Say Goodbye To Mike Cameron

I was wrong!

This is what I had to say about the Mike Cameron signing on December 15, 2009:

“Folks, Mike Cameron is not Willie Mays. He’s not Ken Griffey. And he probably isn’t Ellis Burks. That being said, he’s not Jay Payton either. Instead, Cameron is a relatively affordable guy who is a GREAT fielder and can rake left-handed pitching. And at just under $8M/yr, he represents good value, provides the RS with lots of flexibility, and should prosper at Fenway Park.”

It turns out Cameron didn’t hit anything, he couldn’t stay healthy, he gave the Red Sox no flexibility and his value ended up being in the red, not the black. Ultimately, his WAR over 1.5 seasons was -1.0, meaning a replacement player would have provided more production at roughly 6% of the cost.

The Sox simply had no choice but to Euthanize Cameron. His impotence at the plate had been diagnosed as chronic, he was beginning to look challenged in the field and he was taking up a roster spot at a time where the Red Sox need more options, not less.

The obvious replacement is Danial Nava who is nursing second degree burns from a blistering June. Granted, Nava didn’t blow anyone away after he made his historic debut last season, but he slashed 402/500/561 in June and even a 240/310/370 split would be a big improvement over Cameron.  Another replacement could be Yamaico Navarro who might not be a regular outfielder but with Kevin Youkilis walking around on a bruised wheel, the Sox might opt for a little inf-of flexibility.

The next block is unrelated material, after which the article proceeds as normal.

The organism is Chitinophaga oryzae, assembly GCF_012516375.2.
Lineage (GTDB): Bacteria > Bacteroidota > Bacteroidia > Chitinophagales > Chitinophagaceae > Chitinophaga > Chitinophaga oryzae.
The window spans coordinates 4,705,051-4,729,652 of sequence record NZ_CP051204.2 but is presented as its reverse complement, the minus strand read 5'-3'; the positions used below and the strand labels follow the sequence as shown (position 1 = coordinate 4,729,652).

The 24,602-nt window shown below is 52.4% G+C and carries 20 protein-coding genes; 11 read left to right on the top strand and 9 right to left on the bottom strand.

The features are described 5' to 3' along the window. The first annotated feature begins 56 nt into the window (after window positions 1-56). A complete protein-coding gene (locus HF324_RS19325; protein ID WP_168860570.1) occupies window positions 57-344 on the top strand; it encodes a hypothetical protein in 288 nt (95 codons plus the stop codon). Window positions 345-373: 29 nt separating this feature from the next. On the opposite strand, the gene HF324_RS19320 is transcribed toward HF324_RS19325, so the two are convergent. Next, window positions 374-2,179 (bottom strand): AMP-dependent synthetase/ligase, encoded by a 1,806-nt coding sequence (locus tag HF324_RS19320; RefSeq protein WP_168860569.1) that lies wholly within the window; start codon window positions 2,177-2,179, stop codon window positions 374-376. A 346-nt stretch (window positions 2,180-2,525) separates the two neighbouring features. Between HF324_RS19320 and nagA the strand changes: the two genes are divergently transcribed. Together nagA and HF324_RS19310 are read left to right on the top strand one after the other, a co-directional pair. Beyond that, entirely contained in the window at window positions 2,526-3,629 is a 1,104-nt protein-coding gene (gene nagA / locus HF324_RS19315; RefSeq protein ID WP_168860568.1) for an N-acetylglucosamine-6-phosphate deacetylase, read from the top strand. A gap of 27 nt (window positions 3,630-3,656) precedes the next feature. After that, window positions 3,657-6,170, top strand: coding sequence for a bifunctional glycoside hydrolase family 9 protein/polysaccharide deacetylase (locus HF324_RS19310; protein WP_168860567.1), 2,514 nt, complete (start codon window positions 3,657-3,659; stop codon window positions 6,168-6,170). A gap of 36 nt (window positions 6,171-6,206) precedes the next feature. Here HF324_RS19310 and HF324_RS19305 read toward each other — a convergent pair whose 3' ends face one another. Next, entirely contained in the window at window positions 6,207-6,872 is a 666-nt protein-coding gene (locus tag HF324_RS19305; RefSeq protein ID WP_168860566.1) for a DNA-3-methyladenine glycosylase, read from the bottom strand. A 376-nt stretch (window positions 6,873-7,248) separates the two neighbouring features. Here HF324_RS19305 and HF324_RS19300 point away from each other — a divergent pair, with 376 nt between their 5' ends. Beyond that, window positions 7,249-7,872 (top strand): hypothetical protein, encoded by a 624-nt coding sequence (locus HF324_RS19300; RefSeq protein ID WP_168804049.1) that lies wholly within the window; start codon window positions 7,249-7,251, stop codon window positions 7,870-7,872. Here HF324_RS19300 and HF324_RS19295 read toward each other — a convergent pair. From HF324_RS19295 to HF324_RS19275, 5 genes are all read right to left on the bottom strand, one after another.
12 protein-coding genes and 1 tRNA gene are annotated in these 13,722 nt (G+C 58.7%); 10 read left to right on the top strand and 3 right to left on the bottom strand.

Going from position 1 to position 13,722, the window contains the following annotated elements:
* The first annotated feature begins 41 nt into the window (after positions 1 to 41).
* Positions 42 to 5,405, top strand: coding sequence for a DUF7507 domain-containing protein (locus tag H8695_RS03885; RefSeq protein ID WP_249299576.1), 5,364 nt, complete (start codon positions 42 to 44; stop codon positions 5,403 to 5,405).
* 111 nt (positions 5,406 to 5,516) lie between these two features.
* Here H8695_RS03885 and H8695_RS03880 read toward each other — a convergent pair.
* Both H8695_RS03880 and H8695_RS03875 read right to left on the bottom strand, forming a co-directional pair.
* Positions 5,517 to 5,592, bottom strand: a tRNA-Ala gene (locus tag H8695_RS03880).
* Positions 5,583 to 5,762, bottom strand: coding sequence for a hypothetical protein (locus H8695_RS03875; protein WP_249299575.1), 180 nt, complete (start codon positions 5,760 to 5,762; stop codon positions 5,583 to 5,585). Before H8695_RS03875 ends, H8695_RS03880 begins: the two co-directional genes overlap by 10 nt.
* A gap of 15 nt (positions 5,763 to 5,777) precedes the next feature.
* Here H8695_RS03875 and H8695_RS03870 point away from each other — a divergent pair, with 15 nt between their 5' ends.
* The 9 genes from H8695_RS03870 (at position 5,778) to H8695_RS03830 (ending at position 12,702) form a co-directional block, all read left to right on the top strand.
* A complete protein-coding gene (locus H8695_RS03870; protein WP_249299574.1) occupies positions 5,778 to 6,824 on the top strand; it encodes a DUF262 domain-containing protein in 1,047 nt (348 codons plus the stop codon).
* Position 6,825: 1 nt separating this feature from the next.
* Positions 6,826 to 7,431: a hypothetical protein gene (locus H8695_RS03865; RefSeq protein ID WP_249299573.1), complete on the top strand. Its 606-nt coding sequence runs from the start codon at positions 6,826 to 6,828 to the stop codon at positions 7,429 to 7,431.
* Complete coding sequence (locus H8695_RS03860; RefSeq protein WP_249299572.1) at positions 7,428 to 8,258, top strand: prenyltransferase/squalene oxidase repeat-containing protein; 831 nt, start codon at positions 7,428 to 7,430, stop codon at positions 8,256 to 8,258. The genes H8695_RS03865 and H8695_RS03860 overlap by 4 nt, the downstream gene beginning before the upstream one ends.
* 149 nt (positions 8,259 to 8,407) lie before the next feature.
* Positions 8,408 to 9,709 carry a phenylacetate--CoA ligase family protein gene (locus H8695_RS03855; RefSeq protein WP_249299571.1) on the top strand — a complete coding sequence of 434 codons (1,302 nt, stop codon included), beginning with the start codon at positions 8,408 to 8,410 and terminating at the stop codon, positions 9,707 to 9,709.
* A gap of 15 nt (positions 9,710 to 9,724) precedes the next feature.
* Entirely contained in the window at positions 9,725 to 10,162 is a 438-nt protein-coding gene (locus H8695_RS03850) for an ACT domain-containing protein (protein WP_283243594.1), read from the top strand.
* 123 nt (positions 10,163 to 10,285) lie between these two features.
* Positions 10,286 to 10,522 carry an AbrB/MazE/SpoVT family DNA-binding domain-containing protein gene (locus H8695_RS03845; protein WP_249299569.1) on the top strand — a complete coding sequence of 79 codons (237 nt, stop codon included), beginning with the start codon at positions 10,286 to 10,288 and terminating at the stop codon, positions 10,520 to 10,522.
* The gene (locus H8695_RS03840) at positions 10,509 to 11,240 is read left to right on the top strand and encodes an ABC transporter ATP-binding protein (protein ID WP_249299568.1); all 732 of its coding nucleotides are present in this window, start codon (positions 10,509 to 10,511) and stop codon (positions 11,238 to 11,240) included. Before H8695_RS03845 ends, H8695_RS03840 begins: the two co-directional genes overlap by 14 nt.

We can now close the book on Cameron and truthfully, Cam’s signing is one of the worst blemishes on Theo Epstein’s resume. Certainly on par with Julio Lugo and in the conversation with John lackey. And with that, I would like to apologize to Jay Payton for implying back in 2009 that Mike Cameron was not in your league. It turns I was wrong.

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